Compromise on the fiscal pact is notonly possible, but compulsory. Far from that risking debilitatingconflict in Franco-German relations, it marks an entirely newdirection for Europe as a whole in its struggle to surmount thedebt crisis. ( MORE: French Presidential Election: Marine Le Pen Haunts theSarkozy-Hollande Debate) Critics, of course, denounce that as wishful thinking. They sayHollande s claims to increase state revenues through highertaxes mainly on wealthier people to offset targeted spending willmerely lead France down the same path that landed Greece and Spainin trouble (a rather specious argument, given the vastly differentorigins of those countries financial woes). As a result, analystswill be watching to see what Hollande moves on first among promisesthat include hiring 60,000 new teachers, creating 150,000government-funded posts, lowering the retirement age back to 60 forsome workers, and temporarily freezing escalating gasoline prices. Swing Barrier Manufacturer
Hollande s main objective is to prolong what could be a very shorthoneymoon with a demanding French public, yet still convince themarkets there s a sensible method to what detractors call hismadness of spending to fuel growth. Mindfulness to investors is nolittle detail with France set to sell $15.6 billions in new bondson May 17. Another major dilemma lies in Hollande s selection of a newgovernment as he awaits legislative elections in June. There, too,the signals Hollande sends out may define his margin of maneuveringafterwards. China Parking Control Terminal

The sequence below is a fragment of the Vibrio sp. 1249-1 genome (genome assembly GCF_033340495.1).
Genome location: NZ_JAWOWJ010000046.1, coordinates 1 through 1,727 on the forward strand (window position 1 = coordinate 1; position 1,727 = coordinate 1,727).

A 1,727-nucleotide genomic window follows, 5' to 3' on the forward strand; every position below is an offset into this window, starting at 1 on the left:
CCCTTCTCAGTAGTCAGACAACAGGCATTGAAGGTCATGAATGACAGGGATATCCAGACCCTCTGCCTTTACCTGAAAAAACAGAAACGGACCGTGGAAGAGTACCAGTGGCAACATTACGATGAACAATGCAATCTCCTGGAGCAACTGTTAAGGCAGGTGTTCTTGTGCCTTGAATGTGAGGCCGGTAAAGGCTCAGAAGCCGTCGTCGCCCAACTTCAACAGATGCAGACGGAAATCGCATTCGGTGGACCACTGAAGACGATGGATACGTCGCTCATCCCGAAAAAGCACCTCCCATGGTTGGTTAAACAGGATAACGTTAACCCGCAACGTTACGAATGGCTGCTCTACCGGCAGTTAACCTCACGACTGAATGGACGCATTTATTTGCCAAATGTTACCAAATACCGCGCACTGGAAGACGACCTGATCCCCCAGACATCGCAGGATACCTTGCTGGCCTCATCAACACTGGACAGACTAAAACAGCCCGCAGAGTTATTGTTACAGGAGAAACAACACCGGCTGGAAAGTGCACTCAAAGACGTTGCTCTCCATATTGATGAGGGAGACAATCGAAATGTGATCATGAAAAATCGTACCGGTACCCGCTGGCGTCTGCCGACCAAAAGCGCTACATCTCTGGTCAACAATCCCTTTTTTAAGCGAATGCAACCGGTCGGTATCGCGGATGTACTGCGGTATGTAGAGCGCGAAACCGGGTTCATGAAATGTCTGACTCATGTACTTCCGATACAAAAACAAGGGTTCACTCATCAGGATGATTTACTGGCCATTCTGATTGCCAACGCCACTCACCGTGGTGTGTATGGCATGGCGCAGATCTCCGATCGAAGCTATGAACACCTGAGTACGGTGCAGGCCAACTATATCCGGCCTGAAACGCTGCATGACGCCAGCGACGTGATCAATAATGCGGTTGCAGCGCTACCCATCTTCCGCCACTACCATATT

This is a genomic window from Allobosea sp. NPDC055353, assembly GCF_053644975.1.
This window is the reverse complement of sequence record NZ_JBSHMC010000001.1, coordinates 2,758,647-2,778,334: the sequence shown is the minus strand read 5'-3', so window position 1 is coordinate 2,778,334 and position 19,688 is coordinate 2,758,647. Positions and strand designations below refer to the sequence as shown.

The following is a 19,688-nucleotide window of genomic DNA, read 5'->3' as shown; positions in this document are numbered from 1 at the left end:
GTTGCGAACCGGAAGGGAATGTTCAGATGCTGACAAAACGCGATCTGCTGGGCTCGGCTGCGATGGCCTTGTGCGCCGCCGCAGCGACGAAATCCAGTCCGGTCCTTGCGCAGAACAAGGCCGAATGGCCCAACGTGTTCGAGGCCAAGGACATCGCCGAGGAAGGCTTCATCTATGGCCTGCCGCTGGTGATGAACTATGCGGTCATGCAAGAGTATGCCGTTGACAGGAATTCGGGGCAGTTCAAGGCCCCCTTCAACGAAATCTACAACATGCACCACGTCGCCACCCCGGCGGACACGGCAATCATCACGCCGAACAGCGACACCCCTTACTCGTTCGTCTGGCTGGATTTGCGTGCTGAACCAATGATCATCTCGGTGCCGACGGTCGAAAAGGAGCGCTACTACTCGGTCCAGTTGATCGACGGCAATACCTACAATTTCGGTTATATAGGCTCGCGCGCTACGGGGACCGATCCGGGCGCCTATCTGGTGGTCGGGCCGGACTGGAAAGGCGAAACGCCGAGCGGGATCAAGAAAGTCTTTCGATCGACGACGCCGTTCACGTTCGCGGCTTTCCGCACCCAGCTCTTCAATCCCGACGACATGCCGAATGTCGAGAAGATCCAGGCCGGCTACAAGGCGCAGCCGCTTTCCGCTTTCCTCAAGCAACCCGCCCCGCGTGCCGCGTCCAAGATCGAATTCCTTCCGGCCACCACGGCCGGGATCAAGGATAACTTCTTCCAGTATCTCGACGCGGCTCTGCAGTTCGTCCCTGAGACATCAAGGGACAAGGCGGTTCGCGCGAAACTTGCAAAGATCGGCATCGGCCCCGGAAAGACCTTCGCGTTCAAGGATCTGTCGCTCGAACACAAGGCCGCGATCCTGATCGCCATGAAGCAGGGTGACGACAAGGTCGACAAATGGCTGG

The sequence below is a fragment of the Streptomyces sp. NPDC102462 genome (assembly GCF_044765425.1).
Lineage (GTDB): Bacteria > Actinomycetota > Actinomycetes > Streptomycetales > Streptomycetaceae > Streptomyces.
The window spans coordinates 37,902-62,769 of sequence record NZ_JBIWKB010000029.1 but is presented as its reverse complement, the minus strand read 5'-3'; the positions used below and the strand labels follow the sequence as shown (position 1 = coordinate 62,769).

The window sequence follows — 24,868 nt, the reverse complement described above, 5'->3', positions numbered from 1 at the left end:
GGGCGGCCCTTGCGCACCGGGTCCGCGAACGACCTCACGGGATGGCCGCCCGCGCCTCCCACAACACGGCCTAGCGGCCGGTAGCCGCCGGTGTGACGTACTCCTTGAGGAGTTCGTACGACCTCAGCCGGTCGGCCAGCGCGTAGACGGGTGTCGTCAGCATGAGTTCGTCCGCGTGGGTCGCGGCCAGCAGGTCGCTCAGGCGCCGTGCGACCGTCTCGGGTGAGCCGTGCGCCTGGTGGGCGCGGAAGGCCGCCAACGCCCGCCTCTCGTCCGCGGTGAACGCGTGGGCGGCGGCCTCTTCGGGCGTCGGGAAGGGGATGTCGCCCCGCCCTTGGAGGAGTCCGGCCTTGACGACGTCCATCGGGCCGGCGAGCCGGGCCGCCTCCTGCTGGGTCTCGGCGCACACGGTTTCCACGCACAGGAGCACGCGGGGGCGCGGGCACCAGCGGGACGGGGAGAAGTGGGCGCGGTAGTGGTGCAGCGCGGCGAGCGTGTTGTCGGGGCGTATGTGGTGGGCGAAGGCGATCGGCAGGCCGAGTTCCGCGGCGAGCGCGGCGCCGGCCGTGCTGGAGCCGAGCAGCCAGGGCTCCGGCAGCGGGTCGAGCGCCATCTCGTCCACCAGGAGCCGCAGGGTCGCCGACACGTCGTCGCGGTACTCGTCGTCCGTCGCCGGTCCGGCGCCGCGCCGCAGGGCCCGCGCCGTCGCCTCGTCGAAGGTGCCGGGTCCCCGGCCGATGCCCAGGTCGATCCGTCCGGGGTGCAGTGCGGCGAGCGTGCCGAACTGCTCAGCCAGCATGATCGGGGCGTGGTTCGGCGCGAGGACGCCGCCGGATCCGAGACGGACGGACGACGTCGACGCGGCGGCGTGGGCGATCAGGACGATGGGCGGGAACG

The leading candidate for Prime Minister is SocialistParty leader Martine Aubry, an orthodox leftist famous (ornotorious, depending on whom you ask) for authoring France s35-hour work week. Going with Aubry the favorite among likelychoices in opinion polls will be interpreted by voters and marketsas a move to the left. ( MORE: The Future of the Euro: Why Sentiment Alone Can’t Save theUnion ) The second favorite option in polls is Hollande s campaignspokesman, Manuel Valls, a 49 year-old member of the party srightist flank, whose designation as Prime Minister would angerprogressives. Meanwhile, despite holding elected positions, Vallshas never served in a national post a lack of experience Hollandealso suffers.